the same time, but at anchor in another bay. Perhaps the salute so
frightened one of the Gauchos, that he came down from the hills and
surrendered, bringing with him two of the horses, which proved to be a
most fortunate circumstance, for he was able to lasso and kill as many
bullocks as were required by the “Challenger” and ourselves. One day,
out shooting with Captain Seymour and some other officers, by the aid of a
clump of Tussock grass, I got within a few hundred yards of a fairly fat
cow. I fired, she fell. Thinking her dead, I turned and walked away, but
ain a few minutes she rose, ran at and charged me behind, knocked me down
on my face, ran over me and fell dead a few yards ahead, blood from her
mouth running down my back.
day before the “Challenger” was to sail, a very painful incident
occurred. Our cress had entrapped a great many rabbits alive, and we
presented some of them to the gunroom officers of the “Challenger”. In
order to gather some green food for them, Lieutenant Clive (son of Lord
Clive and second Lieutenant of the “Challenger”) left the ship in a
small dingy, with the gunroom steward and a boy, but were never seen
afterwards. Captain Seymour remained a day to search for the, without
success. After her departure, we continued the search, and found the boat
capsized among the kelp, but no trace of the poor fellows’ bodies.
the departure of the “Challenger”, Lieutenant Smyth organised a party
to go to the hills to harass the enemy (Gauchos). The Governor and the
Gaucho were mounted, the sailors, marines and rest of the party were on
foot. We burned two of their
camps, but of course could not get near them. They were closely watching
out movements, each Gaucho riding one horse and leading another. During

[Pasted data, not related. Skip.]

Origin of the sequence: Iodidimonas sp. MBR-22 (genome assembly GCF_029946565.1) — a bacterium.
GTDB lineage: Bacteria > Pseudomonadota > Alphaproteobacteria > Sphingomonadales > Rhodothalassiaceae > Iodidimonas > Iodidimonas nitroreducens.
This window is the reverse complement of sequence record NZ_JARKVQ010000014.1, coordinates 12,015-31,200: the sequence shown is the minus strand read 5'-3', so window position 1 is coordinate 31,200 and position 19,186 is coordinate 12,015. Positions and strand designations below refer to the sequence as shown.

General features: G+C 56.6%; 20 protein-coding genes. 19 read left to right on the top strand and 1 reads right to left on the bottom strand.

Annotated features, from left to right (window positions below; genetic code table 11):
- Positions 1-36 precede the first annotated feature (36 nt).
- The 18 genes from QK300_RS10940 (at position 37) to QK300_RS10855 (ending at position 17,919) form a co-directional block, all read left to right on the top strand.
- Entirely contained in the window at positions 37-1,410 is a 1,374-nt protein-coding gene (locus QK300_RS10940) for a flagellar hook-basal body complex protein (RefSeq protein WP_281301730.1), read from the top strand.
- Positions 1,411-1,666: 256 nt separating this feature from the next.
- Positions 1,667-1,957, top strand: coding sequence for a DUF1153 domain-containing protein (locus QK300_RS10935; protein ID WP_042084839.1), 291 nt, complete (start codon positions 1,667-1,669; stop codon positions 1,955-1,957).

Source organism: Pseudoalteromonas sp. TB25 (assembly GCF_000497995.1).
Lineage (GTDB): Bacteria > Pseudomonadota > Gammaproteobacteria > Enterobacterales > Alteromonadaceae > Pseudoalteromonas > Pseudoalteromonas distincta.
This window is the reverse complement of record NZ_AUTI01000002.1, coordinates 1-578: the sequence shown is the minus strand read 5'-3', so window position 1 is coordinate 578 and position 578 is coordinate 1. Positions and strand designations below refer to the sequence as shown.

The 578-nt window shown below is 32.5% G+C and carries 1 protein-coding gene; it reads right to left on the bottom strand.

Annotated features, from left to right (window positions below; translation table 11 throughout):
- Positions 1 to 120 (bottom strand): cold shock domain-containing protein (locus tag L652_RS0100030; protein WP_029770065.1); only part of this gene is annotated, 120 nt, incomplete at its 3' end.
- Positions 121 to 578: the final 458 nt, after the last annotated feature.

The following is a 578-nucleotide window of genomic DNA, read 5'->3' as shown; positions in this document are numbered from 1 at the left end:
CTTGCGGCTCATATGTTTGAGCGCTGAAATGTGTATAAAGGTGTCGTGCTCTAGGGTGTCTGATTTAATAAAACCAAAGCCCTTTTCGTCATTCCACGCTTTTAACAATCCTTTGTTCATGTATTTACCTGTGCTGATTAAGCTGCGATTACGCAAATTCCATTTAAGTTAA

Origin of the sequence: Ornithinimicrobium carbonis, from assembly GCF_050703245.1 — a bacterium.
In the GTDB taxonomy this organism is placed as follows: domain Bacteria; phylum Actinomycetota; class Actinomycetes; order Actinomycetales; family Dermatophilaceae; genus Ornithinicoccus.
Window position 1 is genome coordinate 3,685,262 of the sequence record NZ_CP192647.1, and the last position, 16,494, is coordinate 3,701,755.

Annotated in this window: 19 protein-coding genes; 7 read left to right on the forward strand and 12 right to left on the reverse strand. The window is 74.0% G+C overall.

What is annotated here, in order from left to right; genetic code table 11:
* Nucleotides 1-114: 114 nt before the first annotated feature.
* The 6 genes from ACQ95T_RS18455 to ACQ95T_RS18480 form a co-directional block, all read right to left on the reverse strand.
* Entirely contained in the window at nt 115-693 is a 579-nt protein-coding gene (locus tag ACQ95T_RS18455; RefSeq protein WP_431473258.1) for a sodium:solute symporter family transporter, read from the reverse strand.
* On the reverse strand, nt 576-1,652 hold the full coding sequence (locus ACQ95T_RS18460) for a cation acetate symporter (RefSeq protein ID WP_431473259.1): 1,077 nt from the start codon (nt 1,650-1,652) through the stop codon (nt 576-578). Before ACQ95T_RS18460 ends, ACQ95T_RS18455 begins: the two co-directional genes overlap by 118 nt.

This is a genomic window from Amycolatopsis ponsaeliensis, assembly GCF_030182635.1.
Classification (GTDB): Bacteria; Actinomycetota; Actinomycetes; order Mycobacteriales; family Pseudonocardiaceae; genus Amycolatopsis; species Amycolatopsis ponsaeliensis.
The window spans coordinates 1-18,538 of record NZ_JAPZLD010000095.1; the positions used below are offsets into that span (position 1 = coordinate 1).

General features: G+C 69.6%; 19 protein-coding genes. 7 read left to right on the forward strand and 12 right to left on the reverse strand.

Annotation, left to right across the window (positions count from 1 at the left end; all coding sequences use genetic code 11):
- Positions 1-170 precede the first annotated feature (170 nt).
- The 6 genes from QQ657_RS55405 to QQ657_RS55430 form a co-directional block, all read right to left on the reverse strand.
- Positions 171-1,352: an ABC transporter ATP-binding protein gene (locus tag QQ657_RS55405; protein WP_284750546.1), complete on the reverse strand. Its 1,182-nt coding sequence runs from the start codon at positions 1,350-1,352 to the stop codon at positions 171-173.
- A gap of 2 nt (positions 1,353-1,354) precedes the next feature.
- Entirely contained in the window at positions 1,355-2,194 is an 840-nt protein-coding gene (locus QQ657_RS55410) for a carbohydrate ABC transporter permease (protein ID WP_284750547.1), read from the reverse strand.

our absence in the Antarctic, these men had to surrender, and were sent to
Montevideo for punishment.
exercising our crews well on shore at cricket etc., filling all our empty
casks with penguin eggs, and our rigging with cured wild geese and
rabbits, we sailed, towards the end of December for the latitude and
longitude above-mentioned. About 60 degrees south, we fell in with many
icebergs; by 65 degrees were beset with them in great numbers, some of
them so large we called them ice islands. One I remember quite well, which
must have been nearly 200 feet high; we measured by our patent logship,
and 12 miles long.
were soon closely surrounded without any opening into clear water, with a
space not much larger than East India docks to work both vessels in. From
this first enclosure, we escaped without injury, but in forcing our way
southward we became similarly enclosed for a few days, and again escaped
we approached 70 degrees south, we saw high land covered with snow, and in
our endeavour to approach it, we became again blocked in, with very little
space of clear water to work the vessels in for several days. At length,
two small openings appeared, on one each side of a large iceberg. We made
the signal, “endeavour to escape”. We in the schooner passed out on
the north side of the berg; unfortunately, the tender took the south side,
and when she hove in sight again had a signal of distress flying. I went
on board immediately and found her in a sinking state. Both carpenters